669 in history

Died in 669

Nov 14 Fujiwara no Kamatari a Japanese statesman, courtier and politician during the Asuka period. Kamatari was born to the Nakatomi clan and became the founder of the Fujiwara clan. He, along with the Mononobe clan, was a supporter of Shinto and fought the introduction of Buddhism to Japan. The Soga clan, defenders of Buddhism in the Asuka period, defeated Kamatari and the Mononobe clan and Buddhism became the dominant religion of the imperial court. Kamatari, along with Prince Naka no Ōe, later Emperor Tenji , launched the Taika Reform of 645, which centralized and strengthened the central government. Just before his death he received the honorific of Taishōkan and the surname Fujiwara from the Emperor Tenji, thus establishing the Fujiwara clan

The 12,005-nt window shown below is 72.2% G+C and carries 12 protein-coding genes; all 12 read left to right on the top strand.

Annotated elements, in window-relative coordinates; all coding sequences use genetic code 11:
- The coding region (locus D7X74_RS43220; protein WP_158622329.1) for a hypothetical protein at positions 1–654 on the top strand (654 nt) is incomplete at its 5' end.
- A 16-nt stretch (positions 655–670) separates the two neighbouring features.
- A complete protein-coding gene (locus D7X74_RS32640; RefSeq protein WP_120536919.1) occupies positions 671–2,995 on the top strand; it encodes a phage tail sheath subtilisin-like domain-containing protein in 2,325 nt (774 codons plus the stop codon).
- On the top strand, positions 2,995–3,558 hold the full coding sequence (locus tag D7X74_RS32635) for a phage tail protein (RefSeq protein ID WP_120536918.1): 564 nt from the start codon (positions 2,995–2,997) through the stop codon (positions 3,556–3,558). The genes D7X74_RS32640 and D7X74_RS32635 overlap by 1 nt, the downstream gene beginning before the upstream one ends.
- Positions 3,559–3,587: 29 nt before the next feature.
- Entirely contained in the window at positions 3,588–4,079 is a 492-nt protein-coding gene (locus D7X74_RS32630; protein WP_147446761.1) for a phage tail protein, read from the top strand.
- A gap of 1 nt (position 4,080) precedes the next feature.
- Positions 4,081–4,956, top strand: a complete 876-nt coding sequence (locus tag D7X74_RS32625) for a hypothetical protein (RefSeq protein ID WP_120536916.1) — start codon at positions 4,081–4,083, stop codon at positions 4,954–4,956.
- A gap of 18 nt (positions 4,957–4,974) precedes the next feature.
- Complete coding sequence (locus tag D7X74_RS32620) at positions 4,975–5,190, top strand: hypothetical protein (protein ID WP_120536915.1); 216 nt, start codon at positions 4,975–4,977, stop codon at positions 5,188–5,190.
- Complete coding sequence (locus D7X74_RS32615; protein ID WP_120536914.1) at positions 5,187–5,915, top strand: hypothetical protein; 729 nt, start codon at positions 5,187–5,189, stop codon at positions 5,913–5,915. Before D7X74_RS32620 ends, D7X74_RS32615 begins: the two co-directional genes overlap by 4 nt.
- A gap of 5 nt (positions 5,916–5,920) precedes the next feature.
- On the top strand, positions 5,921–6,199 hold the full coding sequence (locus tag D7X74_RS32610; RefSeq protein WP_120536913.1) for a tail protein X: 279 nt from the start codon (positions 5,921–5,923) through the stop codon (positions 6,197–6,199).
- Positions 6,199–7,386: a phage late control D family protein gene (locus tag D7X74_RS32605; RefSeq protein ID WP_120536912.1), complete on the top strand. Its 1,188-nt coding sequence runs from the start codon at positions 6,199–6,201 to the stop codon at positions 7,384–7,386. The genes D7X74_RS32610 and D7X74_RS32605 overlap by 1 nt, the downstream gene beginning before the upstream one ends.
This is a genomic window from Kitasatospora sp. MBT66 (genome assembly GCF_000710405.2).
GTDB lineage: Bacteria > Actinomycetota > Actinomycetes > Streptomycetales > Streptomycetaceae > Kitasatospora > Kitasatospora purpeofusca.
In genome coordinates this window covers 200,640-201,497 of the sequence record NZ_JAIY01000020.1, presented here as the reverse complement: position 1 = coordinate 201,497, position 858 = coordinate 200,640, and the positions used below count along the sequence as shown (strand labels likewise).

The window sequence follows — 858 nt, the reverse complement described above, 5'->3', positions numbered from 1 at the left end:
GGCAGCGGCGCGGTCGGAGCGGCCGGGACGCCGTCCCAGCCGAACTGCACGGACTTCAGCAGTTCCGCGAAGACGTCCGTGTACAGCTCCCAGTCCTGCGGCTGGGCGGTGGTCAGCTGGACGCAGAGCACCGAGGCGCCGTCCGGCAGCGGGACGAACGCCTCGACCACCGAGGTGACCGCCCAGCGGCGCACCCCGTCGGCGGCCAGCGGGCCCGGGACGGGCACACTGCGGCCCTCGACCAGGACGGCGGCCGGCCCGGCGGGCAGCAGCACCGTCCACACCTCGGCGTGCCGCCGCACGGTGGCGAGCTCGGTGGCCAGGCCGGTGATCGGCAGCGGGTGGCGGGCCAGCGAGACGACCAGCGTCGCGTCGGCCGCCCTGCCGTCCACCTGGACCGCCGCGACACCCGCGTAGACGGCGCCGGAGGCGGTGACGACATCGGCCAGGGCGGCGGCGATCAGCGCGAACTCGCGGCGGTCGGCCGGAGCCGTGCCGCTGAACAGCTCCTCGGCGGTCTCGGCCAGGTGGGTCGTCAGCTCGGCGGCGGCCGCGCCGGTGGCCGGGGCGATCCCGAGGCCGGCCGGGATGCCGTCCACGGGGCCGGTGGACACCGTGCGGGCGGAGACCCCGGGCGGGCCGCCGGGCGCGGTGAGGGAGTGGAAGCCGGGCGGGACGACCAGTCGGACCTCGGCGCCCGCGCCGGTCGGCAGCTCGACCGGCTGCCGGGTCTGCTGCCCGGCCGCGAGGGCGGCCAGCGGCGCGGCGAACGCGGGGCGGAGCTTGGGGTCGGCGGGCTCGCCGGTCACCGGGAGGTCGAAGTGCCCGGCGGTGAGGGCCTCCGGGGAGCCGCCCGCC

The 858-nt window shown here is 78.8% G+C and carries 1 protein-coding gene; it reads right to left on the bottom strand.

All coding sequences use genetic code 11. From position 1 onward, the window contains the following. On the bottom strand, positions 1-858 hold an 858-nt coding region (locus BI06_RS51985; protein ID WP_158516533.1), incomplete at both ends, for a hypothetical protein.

Dec 31 Li Shiji one of the most celebrated generals early in the Chinese Tang Dynasty. He was initially a follower of Li Mi, one of the rebel rulers rebelling against the preceding Sui Dynasty, and he submitted to Tang after Li Mi did so, upon which Emperor Gaozu, impressed with his loyalty to Li Mi, bestowed on him the imperial clan name of He later participated in destroying Xu Yuanlang and Fu Gongshi, two of Tang's competitors on Tang's campaign to reunify China. During the reign of Emperor Gaozu's son Emperor Taizong, he participated in the successful campaigns destroying Eastern Tujue and Xueyantuo, allowing Tang to become the dominant power in eastern Asia, and also served as a chancellor. During the reign of Emperor Gaozong, he served as chancellor and the commander of the army against Goguryeo, destroying Goguryeo in 668. He died the next year. He and Li Jing were considered the two most prominent early Tang generals